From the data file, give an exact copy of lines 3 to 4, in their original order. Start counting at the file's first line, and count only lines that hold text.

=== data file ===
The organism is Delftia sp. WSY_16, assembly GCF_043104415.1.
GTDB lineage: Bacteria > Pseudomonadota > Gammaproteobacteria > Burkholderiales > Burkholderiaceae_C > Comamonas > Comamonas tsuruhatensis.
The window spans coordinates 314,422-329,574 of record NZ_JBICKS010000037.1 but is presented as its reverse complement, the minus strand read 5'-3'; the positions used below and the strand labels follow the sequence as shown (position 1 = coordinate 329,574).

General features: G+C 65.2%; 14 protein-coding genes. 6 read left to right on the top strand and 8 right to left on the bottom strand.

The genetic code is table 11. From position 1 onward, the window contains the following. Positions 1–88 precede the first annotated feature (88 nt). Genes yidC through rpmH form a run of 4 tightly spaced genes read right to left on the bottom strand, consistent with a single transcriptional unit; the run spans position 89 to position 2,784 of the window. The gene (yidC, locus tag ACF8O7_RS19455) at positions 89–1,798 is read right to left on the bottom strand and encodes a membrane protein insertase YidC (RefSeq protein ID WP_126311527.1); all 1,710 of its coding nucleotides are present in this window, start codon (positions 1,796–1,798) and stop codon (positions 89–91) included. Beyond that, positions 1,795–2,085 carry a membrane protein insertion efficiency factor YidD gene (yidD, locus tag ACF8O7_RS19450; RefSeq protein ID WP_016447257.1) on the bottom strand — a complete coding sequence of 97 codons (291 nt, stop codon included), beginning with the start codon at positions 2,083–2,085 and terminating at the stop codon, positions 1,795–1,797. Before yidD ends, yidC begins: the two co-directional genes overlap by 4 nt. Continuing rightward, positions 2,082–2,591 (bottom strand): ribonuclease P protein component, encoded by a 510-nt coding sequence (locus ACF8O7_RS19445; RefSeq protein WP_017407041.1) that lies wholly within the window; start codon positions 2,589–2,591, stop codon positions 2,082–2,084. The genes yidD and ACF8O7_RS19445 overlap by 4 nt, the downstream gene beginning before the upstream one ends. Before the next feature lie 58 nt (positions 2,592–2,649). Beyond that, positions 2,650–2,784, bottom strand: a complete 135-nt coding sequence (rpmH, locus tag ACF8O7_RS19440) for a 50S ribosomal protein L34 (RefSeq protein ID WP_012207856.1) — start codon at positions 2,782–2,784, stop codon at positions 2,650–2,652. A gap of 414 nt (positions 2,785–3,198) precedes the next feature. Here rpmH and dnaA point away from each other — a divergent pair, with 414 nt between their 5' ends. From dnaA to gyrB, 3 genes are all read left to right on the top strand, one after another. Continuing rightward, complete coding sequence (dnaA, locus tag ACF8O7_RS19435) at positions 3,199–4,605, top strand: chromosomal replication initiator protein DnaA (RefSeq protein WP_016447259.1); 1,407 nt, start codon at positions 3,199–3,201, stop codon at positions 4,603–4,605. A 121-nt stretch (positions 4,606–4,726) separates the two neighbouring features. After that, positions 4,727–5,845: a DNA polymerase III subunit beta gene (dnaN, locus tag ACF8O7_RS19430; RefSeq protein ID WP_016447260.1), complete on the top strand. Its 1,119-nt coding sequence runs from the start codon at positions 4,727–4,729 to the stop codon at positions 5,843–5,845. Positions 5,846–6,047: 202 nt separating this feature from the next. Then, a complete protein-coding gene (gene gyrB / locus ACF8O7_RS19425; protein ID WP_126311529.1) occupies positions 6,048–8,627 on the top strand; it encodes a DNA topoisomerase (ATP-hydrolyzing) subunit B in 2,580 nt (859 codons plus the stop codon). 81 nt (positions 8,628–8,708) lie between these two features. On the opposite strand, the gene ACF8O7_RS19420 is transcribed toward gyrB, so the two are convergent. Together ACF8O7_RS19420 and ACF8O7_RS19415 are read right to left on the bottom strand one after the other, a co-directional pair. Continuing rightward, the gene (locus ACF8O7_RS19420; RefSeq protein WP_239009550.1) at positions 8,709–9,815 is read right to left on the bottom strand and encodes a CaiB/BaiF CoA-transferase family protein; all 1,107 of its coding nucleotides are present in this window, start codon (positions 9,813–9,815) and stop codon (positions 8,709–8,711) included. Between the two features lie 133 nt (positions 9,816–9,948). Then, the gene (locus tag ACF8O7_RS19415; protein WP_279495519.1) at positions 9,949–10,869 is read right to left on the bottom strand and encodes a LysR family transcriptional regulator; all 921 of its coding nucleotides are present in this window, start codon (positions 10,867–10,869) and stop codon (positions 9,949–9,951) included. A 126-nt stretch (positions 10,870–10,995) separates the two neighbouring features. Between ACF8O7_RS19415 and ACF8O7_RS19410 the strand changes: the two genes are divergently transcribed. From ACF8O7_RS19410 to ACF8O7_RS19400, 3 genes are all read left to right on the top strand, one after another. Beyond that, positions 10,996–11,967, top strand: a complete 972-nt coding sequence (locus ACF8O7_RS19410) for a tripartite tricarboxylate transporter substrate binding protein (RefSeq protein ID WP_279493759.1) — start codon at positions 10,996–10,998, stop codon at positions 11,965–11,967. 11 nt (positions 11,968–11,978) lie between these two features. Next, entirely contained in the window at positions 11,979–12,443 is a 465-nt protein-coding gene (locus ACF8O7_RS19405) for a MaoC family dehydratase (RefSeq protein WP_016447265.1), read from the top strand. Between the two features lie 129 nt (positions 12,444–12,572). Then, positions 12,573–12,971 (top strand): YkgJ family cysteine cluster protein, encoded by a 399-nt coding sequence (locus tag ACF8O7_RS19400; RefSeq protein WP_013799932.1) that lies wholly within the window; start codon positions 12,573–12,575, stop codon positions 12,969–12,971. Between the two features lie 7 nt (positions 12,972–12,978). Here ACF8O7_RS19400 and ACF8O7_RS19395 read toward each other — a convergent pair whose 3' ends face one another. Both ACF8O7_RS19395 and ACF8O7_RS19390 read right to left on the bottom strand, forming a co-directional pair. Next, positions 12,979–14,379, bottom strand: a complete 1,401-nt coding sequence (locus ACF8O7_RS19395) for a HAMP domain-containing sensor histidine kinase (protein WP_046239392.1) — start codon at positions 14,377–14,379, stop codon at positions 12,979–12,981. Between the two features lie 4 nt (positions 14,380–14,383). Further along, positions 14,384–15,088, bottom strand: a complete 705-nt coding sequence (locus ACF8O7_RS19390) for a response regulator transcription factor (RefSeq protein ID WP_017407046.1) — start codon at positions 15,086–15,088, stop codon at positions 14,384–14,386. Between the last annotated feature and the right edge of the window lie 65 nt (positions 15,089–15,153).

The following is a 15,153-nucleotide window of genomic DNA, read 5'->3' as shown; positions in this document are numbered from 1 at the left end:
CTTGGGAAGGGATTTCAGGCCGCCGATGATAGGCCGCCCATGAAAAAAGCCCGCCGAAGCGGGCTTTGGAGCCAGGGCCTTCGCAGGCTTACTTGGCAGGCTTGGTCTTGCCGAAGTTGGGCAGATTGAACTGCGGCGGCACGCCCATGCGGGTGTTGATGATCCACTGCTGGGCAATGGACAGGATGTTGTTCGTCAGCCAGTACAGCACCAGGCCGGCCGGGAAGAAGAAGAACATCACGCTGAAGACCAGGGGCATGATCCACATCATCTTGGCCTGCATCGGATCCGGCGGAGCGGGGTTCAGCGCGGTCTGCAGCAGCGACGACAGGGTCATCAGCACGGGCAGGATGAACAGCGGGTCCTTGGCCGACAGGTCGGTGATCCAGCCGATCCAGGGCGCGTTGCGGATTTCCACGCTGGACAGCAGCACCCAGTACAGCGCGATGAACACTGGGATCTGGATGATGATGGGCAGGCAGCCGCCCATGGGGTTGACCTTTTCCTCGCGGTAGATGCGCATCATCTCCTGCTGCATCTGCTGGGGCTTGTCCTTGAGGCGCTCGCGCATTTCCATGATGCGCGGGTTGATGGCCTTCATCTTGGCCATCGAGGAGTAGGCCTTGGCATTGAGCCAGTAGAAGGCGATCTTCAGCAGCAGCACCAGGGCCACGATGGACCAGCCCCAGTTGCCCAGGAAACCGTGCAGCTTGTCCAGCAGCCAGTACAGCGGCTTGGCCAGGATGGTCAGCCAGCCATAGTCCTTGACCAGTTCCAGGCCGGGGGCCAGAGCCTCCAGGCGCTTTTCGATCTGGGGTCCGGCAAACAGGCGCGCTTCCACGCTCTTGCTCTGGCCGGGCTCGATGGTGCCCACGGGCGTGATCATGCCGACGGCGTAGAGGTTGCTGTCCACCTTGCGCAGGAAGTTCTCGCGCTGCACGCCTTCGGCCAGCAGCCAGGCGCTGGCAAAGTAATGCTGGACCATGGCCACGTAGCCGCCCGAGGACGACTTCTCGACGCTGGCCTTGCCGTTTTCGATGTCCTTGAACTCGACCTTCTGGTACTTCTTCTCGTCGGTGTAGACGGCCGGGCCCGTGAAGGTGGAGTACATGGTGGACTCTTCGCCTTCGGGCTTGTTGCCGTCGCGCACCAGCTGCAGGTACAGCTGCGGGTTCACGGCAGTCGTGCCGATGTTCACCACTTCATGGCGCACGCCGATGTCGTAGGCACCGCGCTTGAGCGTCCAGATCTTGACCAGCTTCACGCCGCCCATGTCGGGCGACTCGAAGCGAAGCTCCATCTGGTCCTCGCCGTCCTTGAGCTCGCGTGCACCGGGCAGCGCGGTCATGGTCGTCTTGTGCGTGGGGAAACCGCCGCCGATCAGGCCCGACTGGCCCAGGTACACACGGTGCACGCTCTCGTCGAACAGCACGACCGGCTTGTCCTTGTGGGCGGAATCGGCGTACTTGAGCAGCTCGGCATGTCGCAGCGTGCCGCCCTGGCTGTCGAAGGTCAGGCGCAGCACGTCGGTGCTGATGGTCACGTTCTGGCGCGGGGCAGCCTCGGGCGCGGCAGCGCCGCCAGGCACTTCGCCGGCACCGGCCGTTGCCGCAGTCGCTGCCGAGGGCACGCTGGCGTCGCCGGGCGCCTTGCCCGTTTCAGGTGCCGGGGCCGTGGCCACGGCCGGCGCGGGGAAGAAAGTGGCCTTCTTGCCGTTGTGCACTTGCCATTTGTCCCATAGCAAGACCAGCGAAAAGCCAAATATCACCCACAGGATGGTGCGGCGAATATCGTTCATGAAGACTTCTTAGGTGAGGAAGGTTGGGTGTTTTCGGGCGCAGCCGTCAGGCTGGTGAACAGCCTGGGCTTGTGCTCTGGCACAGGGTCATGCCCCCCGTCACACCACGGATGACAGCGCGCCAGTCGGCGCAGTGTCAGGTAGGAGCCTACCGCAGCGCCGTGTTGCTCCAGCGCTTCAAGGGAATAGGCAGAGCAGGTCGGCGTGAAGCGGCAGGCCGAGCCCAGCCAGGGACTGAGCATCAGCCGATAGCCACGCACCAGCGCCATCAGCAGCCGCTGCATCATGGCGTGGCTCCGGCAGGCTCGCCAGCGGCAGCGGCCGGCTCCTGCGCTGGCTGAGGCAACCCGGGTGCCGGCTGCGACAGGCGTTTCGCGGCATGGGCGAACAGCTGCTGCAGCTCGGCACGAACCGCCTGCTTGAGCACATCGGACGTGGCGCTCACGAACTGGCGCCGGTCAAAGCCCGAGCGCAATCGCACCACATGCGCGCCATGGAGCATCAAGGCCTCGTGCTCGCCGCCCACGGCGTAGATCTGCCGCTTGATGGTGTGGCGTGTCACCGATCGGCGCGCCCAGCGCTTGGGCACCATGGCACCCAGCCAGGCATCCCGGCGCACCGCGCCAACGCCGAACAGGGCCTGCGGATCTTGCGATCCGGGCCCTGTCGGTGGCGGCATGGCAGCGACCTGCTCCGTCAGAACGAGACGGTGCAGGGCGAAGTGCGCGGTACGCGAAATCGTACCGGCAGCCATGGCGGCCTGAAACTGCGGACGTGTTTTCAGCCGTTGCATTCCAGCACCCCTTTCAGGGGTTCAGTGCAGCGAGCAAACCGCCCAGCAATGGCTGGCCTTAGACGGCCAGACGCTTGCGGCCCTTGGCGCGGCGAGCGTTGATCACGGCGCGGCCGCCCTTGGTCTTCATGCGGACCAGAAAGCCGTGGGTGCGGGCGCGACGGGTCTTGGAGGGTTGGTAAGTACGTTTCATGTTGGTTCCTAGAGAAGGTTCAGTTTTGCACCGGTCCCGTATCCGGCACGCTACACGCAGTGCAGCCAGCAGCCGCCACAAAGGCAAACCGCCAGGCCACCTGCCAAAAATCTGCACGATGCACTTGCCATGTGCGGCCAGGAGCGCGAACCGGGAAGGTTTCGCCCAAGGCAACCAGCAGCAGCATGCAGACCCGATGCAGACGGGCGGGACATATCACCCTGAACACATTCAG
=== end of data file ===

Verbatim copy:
The window spans coordinates 314,422-329,574 of record NZ_JBICKS010000037.1 but is presented as its reverse complement, the minus strand read 5'-3'; the positions used below and the strand labels follow the sequence as shown (position 1 = coordinate 329,574).

General features: G+C 65.2%; 14 protein-coding genes. 6 read left to right on the top strand and 8 right to left on the bottom strand.